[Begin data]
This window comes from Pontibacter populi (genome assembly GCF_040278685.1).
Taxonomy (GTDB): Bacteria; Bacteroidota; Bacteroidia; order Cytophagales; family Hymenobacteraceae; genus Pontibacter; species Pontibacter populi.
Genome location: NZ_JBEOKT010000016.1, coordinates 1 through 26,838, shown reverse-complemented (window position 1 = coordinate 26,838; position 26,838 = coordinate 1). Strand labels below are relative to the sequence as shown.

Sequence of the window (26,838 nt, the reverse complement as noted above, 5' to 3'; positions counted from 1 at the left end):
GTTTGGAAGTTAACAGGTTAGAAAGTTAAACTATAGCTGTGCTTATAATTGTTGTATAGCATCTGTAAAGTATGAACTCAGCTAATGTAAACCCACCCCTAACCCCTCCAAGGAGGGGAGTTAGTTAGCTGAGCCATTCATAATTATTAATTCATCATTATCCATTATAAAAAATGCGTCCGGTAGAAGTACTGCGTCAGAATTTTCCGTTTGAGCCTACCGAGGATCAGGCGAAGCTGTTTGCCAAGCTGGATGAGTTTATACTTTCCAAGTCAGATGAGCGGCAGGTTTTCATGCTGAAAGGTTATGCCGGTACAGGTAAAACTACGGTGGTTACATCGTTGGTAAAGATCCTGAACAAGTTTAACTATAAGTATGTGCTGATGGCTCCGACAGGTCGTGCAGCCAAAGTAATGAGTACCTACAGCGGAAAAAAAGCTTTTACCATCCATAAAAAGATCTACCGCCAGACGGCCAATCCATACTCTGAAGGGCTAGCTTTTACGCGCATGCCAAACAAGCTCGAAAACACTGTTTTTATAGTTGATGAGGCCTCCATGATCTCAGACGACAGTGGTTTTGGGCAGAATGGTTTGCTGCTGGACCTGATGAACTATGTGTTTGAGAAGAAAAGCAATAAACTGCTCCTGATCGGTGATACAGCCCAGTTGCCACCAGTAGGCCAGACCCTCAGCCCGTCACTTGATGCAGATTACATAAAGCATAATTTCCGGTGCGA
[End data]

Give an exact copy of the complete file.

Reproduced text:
This window comes from Pontibacter populi (genome assembly GCF_040278685.1).
Taxonomy (GTDB): Bacteria; Bacteroidota; Bacteroidia; order Cytophagales; family Hymenobacteraceae; genus Pontibacter; species Pontibacter populi.
Genome location: NZ_JBEOKT010000016.1, coordinates 1 through 26,838, shown reverse-complemented (window position 1 = coordinate 26,838; position 26,838 = coordinate 1). Strand labels below are relative to the sequence as shown.

Sequence of the window (26,838 nt, the reverse complement as noted above, 5' to 3'; positions counted from 1 at the left end):
GTTTGGAAGTTAACAGGTTAGAAAGTTAAACTATAGCTGTGCTTATAATTGTTGTATAGCATCTGTAAAGTATGAACTCAGCTAATGTAAACCCACCCCTAACCCCTCCAAGGAGGGGAGTTAGTTAGCTGAGCCATTCATAATTATTAATTCATCATTATCCATTATAAAAAATGCGTCCGGTAGAAGTACTGCGTCAGAATTTTCCGTTTGAGCCTACCGAGGATCAGGCGAAGCTGTTTGCCAAGCTGGATGAGTTTATACTTTCCAAGTCAGATGAGCGGCAGGTTTTCATGCTGAAAGGTTATGCCGGTACAGGTAAAACTACGGTGGTTACATCGTTGGTAAAGATCCTGAACAAGTTTAACTATAAGTATGTGCTGATGGCTCCGACAGGTCGTGCAGCCAAAGTAATGAGTACCTACAGCGGAAAAAAAGCTTTTACCATCCATAAAAAGATCTACCGCCAGACGGCCAATCCATACTCTGAAGGGCTAGCTTTTACGCGCATGCCAAACAAGCTCGAAAACACTGTTTTTATAGTTGATGAGGCCTCCATGATCTCAGACGACAGTGGTTTTGGGCAGAATGGTTTGCTGCTGGACCTGATGAACTATGTGTTTGAGAAGAAAAGCAATAAACTGCTCCTGATCGGTGATACAGCCCAGTTGCCACCAGTAGGCCAGACCCTCAGCCCGTCACTTGATGCAGATTACATAAAGCATAATTTCCGGTGCGA